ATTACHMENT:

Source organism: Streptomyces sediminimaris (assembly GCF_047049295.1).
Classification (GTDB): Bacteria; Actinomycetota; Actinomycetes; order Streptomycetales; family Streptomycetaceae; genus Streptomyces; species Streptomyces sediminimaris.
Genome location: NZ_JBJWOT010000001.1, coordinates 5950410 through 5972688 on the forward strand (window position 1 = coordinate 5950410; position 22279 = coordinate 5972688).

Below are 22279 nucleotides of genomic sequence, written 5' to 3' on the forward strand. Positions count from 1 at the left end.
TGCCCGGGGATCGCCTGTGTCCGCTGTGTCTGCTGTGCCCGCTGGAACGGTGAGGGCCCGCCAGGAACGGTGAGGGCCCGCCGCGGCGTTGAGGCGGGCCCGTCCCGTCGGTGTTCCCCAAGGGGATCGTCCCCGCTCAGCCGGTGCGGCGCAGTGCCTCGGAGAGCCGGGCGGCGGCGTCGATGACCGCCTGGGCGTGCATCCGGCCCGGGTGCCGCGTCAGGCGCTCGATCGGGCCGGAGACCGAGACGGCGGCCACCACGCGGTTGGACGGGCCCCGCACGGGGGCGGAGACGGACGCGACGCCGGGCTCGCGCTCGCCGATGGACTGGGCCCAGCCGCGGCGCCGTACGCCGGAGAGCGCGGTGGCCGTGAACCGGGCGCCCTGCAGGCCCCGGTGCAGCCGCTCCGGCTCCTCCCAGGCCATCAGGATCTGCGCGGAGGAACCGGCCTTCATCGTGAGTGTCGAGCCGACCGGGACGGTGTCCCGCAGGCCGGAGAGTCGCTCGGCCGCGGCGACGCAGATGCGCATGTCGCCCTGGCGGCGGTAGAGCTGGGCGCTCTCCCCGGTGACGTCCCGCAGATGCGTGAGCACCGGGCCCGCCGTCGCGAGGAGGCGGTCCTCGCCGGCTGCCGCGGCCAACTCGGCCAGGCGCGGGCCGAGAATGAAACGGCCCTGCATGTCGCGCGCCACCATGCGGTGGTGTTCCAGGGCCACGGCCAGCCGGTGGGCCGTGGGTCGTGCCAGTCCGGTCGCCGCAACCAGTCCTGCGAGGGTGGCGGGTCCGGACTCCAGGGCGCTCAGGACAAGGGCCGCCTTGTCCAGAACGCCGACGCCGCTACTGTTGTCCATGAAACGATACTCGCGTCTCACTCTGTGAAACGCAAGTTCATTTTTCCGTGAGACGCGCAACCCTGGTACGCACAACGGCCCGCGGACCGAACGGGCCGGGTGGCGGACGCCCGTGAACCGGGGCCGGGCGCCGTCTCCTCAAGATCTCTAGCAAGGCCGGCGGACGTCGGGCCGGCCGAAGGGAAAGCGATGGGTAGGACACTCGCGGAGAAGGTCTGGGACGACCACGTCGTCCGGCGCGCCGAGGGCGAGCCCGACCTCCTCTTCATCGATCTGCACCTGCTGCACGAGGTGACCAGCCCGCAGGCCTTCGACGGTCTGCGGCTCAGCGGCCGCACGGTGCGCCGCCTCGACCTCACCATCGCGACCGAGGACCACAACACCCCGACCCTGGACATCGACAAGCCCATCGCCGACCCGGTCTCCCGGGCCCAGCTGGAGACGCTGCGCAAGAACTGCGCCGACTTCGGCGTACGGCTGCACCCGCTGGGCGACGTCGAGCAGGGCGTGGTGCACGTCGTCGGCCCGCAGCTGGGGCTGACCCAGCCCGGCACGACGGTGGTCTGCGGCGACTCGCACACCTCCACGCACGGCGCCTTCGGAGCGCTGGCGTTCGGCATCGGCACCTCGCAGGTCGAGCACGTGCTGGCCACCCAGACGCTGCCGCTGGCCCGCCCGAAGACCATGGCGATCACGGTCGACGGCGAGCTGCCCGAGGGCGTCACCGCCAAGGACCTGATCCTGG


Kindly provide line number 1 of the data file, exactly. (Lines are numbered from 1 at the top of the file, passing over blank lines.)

Source organism: Streptomyces sediminimaris (assembly GCF_047049295.1).